“I use Pro Tools and other pro audio software regularly and since the SW is quite expensive, the SW vendors go to great lengths to use copy-protection, and most audio plugins and applications (and there are dozens) have some sort of authorization code scheme, ranging from friendly to downright byzantine. It drives me nuts, but my constant exposure to it means I’ve formed some opinions about what is “easy” when it comes to entering authorization codes. The easiest plug-ins (authorization-wise) in the audio world use alphabetical codes broken up into strings of words, so instead of the longs strings of numbers, you get long strings of words, which are much easier for a human to enter without a mistake. A couple code examples might be:
You get the idea. I’m assuming third-part auth-gen packages must exist to generate codes like these that give you a big enough address space yet also make guessing authorizations relatively difficult. And that you could relatively easily change your process at the manufacturer for associating MAC addresses with device IDs.”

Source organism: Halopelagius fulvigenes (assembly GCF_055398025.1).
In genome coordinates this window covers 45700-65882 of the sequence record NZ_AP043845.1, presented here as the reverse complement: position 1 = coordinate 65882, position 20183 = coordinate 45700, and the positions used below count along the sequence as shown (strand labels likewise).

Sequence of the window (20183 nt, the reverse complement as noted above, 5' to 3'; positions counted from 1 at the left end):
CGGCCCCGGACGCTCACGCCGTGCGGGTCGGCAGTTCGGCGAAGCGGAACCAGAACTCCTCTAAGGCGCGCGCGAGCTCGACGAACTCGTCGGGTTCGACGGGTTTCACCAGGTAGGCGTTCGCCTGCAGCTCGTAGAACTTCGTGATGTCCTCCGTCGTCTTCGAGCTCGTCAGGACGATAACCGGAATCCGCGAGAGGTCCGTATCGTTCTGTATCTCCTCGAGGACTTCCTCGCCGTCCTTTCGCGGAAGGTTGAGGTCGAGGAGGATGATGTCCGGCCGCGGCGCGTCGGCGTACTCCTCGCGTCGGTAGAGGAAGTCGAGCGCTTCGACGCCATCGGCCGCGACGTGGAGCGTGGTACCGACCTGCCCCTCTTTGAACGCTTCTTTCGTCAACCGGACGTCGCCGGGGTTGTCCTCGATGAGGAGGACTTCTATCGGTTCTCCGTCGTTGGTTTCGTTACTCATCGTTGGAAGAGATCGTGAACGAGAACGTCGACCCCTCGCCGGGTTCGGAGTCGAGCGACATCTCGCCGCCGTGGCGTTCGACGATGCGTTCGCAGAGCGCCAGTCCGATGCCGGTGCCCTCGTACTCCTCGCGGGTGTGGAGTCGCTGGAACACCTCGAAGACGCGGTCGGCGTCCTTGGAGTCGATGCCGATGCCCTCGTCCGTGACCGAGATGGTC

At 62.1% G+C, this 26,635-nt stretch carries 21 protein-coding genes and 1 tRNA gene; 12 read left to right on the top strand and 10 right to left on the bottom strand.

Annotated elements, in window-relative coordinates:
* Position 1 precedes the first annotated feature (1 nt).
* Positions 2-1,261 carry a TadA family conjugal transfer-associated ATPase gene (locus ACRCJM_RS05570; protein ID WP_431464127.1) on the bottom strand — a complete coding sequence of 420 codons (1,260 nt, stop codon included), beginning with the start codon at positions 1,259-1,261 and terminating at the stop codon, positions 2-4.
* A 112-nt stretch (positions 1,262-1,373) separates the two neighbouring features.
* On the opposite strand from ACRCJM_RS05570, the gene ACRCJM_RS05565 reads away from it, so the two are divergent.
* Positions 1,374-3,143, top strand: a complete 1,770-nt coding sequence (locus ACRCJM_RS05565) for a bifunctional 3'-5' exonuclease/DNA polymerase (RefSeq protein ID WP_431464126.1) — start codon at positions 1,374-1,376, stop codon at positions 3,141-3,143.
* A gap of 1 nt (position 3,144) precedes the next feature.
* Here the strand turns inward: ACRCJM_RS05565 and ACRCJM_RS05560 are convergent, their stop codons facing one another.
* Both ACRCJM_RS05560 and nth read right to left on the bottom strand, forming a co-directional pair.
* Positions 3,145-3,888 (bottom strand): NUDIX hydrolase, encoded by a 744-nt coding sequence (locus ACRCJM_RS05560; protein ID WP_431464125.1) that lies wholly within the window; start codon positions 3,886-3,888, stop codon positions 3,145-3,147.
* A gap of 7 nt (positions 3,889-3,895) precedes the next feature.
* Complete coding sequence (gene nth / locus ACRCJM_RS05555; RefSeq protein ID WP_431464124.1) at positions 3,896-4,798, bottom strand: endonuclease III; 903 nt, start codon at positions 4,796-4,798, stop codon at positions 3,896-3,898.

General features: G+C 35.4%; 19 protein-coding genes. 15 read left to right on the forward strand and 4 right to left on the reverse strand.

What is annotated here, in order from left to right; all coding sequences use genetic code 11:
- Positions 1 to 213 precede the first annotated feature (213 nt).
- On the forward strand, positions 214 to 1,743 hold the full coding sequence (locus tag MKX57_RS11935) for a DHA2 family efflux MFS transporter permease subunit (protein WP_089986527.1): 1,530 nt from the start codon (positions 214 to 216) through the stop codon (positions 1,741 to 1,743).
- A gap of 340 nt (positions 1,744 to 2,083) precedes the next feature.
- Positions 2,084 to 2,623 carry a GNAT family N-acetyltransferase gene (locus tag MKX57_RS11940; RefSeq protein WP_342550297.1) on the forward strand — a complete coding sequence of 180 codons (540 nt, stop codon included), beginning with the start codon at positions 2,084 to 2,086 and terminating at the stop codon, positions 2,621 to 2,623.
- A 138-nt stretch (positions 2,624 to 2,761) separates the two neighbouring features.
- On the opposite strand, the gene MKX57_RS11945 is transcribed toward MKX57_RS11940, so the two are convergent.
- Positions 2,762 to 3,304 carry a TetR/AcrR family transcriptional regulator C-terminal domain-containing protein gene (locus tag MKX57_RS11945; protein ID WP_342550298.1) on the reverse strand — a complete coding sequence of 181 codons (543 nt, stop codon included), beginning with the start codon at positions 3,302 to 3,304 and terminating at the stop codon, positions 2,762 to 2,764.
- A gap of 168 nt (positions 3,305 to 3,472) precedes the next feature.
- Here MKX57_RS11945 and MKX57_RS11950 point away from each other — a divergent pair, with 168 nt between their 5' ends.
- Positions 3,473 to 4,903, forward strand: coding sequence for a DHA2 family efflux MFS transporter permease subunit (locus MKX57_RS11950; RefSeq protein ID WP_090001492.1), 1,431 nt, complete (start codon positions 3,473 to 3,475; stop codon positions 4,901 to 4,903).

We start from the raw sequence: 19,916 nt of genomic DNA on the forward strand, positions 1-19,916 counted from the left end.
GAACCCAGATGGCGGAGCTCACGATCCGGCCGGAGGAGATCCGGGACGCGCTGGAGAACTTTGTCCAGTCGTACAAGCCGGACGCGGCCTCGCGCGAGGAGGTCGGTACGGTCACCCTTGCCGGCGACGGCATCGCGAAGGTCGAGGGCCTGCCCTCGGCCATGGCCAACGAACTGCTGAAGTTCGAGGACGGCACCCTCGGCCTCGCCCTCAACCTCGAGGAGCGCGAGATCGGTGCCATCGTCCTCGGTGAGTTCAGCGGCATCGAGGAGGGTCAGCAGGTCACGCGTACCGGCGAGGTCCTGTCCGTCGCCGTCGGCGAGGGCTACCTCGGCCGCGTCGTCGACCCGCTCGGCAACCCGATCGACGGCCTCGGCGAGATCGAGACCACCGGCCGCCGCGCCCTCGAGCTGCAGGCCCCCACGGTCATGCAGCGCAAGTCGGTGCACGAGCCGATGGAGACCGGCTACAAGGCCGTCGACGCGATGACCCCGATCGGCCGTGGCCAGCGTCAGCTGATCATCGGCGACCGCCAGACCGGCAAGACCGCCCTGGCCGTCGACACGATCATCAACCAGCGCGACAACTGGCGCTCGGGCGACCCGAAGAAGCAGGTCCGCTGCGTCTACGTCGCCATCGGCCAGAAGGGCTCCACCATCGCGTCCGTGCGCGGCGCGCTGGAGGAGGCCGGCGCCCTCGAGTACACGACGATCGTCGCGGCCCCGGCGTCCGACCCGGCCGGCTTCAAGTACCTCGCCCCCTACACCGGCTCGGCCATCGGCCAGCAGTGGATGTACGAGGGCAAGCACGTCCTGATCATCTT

I prefer auth-codes that are haikus. I wonder if there’s a patent on this?
Wow – Operating System Interface Design Between 1981-2009 is awesome (thanks Dave). It is a screenshot from every major graphical OS since the Xerox Alto. Some old favorites of mine include the Apple Lisa (1983), the Amiga Workbench (1985), Geos (1986), NeXTSTEP (1989), and OS/2 2.0 (1992). At some point in time I had a computer that ran these and/or installed them on a computer of mine.
I weigh 209.4 this morning. That’s down from 220 when I Declared A Jihad on My Weight on 10/27/08 although it doesn’t look like I’ll make my Anti-Charity goal of 200 by 1/31/09 (more on that in a post on 2/1/09).
I was thinking about my weight this morning as I entered it into the online system at GoWear. I thought about it again when I entered it into Gyminee. And then into Daytum. I’m going for a run in a little while so I’ll enter it again into TrainingPeaks.
Here’s what I’m doing:
- Go to the appropriate web site.
- Choose the appropriate place to enter the data.
- Type 209.4 and press return.
Four times. Every day. Pretty ridiculous. If you reduce the data to its core elements, they are:
- Web site id [GoWear, Gyminee, Daytum, TrainingPeaks]
- User Id (almost always bfeld)
- Timestamp (or two fields – date, time) – automatically generated by my computer
The only actual piece of data that I need to measure is weight. I measure this by standing on a scale each morning. The scale is a fancy one – it cost about $100, looks pretty, and has a bunch of extra things I don’t look at such as BMI. I have an identical scale in my house in Keystone (although the battery is dead and needs to be replaced.)